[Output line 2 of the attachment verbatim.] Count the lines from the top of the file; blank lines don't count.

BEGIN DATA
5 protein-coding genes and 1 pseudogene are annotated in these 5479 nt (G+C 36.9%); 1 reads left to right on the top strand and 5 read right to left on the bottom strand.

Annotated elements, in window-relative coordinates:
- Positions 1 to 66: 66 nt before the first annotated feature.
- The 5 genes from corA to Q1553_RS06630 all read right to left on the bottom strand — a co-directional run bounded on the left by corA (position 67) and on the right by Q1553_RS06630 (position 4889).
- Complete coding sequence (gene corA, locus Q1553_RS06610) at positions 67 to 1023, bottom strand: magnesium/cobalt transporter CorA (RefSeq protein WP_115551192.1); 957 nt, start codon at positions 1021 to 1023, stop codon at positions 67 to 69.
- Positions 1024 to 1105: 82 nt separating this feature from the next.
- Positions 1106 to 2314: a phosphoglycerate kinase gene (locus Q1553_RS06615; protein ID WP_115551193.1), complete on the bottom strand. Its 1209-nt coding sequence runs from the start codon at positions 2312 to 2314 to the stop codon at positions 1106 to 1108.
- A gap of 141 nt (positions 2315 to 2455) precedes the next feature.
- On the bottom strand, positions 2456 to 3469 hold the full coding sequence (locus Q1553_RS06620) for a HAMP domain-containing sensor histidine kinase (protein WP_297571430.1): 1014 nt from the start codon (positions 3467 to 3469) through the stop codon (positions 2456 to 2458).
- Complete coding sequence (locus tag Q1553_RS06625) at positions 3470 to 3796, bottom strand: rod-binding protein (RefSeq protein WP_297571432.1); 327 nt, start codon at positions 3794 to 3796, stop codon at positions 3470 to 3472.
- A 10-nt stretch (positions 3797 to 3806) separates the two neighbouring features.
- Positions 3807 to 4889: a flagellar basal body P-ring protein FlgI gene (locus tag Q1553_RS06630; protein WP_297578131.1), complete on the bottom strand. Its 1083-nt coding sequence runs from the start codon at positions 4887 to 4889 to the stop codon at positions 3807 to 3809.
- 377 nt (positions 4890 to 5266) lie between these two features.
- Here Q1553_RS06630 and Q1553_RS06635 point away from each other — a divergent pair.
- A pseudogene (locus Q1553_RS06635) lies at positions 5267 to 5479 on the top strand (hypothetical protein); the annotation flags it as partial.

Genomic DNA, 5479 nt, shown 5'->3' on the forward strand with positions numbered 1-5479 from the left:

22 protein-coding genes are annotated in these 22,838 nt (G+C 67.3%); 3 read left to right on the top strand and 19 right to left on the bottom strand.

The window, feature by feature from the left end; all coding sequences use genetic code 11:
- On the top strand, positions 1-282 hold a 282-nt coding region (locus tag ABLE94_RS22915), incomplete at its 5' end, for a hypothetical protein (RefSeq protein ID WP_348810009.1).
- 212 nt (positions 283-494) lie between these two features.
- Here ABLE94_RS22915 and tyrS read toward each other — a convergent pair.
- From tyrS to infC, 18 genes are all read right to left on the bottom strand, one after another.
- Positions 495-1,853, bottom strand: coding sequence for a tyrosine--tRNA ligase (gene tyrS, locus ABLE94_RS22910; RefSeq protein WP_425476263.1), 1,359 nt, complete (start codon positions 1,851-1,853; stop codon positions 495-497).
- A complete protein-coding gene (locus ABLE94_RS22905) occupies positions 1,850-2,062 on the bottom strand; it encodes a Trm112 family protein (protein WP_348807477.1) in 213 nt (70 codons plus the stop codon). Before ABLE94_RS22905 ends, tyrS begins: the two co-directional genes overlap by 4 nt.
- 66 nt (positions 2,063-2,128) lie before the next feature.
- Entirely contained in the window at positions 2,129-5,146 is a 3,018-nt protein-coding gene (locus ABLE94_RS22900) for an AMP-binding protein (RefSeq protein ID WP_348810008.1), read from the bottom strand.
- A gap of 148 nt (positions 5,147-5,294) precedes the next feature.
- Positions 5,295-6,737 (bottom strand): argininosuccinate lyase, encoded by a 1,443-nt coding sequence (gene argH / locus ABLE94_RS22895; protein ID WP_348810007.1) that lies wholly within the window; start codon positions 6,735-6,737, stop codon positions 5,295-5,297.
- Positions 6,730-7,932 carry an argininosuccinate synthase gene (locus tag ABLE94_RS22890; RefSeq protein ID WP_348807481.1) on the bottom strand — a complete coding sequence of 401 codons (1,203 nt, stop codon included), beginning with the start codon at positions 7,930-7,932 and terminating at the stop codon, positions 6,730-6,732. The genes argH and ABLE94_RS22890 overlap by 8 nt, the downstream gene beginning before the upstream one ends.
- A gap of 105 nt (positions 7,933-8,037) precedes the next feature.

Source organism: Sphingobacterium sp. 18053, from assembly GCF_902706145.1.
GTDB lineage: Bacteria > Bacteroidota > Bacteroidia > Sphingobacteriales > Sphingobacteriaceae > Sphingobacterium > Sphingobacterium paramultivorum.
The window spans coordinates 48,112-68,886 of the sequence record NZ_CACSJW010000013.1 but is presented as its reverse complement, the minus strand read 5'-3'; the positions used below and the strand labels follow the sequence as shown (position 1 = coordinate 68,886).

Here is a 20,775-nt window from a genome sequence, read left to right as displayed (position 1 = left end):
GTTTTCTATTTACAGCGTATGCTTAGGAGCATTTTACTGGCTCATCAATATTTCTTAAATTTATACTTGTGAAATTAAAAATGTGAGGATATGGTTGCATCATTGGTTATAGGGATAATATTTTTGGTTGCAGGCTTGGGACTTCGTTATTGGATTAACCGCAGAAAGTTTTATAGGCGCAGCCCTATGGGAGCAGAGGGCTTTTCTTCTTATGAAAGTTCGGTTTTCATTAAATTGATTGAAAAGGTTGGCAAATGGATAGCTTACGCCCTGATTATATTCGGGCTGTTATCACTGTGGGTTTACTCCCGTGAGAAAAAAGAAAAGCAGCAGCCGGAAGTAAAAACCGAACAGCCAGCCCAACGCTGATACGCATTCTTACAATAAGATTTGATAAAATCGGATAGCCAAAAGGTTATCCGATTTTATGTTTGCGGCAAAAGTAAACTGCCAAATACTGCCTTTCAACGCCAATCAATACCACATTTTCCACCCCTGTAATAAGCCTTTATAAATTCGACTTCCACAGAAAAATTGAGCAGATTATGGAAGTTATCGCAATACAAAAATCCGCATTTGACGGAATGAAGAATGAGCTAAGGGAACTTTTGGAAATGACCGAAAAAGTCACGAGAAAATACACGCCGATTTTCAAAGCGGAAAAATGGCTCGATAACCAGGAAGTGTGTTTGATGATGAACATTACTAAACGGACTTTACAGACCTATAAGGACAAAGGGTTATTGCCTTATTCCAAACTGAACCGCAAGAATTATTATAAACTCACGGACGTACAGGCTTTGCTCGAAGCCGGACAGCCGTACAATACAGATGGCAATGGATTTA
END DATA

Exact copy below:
Annotated elements, in window-relative coordinates: